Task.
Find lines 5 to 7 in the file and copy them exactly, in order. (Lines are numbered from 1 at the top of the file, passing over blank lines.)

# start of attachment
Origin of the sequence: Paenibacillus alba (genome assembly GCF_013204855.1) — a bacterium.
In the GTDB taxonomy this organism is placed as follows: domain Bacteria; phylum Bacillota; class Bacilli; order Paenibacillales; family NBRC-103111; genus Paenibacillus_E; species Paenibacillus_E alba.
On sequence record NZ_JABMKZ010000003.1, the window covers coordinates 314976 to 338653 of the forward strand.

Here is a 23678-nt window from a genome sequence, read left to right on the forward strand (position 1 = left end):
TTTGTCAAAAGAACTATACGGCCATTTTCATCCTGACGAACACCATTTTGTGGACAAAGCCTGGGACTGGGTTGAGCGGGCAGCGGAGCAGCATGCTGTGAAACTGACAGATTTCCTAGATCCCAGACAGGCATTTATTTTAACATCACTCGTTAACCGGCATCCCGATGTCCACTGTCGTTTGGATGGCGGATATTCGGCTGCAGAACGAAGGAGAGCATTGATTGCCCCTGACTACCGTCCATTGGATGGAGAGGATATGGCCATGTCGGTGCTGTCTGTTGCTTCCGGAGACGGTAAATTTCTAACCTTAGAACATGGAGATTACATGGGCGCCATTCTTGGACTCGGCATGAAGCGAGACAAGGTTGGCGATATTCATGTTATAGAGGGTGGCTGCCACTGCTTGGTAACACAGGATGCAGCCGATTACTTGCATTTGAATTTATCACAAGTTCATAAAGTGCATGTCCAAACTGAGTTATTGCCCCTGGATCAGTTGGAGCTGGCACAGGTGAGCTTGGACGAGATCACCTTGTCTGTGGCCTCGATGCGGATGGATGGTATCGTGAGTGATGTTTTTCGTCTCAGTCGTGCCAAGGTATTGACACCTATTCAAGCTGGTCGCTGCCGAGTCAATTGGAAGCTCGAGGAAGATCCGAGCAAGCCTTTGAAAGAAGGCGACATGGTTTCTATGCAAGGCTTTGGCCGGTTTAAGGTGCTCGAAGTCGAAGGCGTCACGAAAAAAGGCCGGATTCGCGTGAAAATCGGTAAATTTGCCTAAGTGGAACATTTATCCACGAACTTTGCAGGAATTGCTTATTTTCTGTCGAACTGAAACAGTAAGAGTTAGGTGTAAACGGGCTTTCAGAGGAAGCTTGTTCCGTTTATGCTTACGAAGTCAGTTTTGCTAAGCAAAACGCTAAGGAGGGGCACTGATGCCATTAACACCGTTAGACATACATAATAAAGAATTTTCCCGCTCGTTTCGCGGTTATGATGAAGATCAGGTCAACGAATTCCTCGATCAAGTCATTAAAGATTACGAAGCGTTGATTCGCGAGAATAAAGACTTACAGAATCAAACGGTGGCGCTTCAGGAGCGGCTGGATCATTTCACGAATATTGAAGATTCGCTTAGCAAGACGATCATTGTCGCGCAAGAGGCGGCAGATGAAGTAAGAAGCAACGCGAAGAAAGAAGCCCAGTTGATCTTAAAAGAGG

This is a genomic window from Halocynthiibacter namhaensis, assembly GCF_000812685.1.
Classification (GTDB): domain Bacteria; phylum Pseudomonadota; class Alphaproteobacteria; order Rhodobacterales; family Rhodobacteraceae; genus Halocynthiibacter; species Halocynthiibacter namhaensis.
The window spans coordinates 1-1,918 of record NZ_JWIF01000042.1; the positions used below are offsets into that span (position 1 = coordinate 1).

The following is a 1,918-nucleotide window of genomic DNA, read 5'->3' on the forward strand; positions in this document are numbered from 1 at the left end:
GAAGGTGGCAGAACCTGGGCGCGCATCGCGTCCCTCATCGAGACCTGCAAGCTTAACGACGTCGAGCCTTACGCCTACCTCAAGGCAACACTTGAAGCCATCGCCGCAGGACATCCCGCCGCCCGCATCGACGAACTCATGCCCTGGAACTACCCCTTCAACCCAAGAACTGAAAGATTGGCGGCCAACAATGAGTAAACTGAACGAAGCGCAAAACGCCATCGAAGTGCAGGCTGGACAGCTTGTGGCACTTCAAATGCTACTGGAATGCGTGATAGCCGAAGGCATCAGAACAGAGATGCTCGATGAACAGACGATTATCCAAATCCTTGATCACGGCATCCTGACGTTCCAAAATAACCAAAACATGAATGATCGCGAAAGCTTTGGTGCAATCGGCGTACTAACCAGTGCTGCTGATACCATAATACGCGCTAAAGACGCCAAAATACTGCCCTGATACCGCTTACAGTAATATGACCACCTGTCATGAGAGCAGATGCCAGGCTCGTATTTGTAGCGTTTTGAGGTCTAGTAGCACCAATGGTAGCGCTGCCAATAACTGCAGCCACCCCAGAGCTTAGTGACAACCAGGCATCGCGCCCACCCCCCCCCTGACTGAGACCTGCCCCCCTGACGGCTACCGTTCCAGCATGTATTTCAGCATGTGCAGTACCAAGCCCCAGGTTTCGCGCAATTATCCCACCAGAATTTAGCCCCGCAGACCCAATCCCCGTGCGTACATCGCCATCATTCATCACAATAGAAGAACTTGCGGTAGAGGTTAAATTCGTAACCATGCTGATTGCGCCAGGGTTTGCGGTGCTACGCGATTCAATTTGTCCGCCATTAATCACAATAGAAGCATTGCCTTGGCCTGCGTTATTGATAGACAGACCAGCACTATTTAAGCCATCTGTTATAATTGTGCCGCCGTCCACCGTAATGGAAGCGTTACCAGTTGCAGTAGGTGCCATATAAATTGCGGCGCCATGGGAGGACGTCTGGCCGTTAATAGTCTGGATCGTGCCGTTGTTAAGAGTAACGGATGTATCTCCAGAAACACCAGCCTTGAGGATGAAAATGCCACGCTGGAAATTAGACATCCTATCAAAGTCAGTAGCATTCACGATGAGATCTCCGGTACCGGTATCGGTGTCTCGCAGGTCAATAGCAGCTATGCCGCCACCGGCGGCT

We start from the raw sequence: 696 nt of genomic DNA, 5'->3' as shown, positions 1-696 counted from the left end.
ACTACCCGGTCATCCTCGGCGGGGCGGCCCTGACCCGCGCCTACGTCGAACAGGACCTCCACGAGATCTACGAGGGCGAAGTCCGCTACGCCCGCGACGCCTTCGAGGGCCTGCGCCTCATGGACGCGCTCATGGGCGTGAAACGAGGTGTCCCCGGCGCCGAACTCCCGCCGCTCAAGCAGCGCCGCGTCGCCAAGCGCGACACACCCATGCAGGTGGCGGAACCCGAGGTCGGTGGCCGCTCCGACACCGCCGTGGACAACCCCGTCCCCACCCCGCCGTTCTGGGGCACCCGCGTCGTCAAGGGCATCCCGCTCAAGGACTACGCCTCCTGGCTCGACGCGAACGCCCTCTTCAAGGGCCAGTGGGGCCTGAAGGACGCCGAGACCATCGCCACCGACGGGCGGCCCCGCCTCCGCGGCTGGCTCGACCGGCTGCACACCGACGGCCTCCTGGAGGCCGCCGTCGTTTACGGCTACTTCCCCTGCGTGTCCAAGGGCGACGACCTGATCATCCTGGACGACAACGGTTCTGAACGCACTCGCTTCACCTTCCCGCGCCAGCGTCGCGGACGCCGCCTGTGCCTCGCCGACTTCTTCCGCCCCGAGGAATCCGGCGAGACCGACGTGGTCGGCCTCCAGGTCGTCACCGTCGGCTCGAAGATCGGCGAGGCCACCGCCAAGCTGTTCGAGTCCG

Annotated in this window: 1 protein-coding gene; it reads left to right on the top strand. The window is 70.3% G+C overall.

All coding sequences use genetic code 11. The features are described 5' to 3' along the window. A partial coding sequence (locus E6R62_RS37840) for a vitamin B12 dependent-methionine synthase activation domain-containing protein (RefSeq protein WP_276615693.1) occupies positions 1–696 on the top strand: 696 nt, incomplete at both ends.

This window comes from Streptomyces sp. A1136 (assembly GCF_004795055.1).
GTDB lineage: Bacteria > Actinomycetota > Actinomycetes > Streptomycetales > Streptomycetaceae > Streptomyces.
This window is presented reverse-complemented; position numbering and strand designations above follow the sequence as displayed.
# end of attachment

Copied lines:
TTTGTCAAAAGAACTATACGGCCATTTTCATCCTGACGAACACCATTTTGTGGACAAAGCCTGGGACTGGGTTGAGCGGGCAGCGGAGCAGCATGCTGTGAAACTGACAGATTTCCTAGATCCCAGACAGGCATTTATTTTAACATCACTCGTTAACCGGCATCCCGATGTCCACTGTCGTTTGGATGGCGGATATTCGGCTGCAGAACGAAGGAGAGCATTGATTGCCCCTGACTACCGTCCATTGGATGGAGAGGATATGGCCATGTCGGTGCTGTCTGTTGCTTCCGGAGACGGTAAATTTCTAACCTTAGAACATGGAGATTACATGGGCGCCATTCTTGGACTCGGCATGAAGCGAGACAAGGTTGGCGATATTCATGTTATAGAGGGTGGCTGCCACTGCTTGGTAACACAGGATGCAGCCGATTACTTGCATTTGAATTTATCACAAGTTCATAAAGTGCATGTCCAAACTGAGTTATTGCCCCTGGATCAGTTGGAGCTGGCACAGGTGAGCTTGGACGAGATCACCTTGTCTGTGGCCTCGATGCGGATGGATGGTATCGTGAGTGATGTTTTTCGTCTCAGTCGTGCCAAGGTATTGACACCTATTCAAGCTGGTCGCTGCCGAGTCAATTGGAAGCTCGAGGAAGATCCGAGCAAGCCTTTGAAAGAAGGCGACATGGTTTCTATGCAAGGCTTTGGCCGGTTTAAGGTGCTCGAAGTCGAAGGCGTCACGAAAAAAGGCCGGATTCGCGTGAAAATCGGTAAATTTGCCTAAGTGGAACATTTATCCACGAACTTTGCAGGAATTGCTTATTTTCTGTCGAACTGAAACAGTAAGAGTTAGGTGTAAACGGGCTTTCAGAGGAAGCTTGTTCCGTTTATGCTTACGAAGTCAGTTTTGCTAAGCAAAACGCTAAGGAGGGGCACTGATGCCATTAACACCGTTAGACATACATAATAAAGAATTTTCCCGCTCGTTTCGCGGTTATGATGAAGATCAGGTCAACGAATTCCTCGATCAAGTCATTAAAGATTACGAAGCGTTGATTCGCGAGAATAAAGACTTACAGAATCAAACGGTGGCGCTTCAGGAGCGGCTGGATCATTTCACGAATATTGAAGATTCGCTTAGCAAGACGATCATTGTCGCGCAAGAGGCGGCAGATGAAGTAAGAAGCAACGCGAAGAAAGAAGCCCAGTTGATCTTAAAAGAGG

This is a genomic window from Halocynthiibacter namhaensis, assembly GCF_000812685.1.
Classification (GTDB): domain Bacteria; phylum Pseudomonadota; class Alphaproteobacteria; order Rhodobacterales; family Rhodobacteraceae; genus Halocynthiibacter; species Halocynthiibacter namhaensis.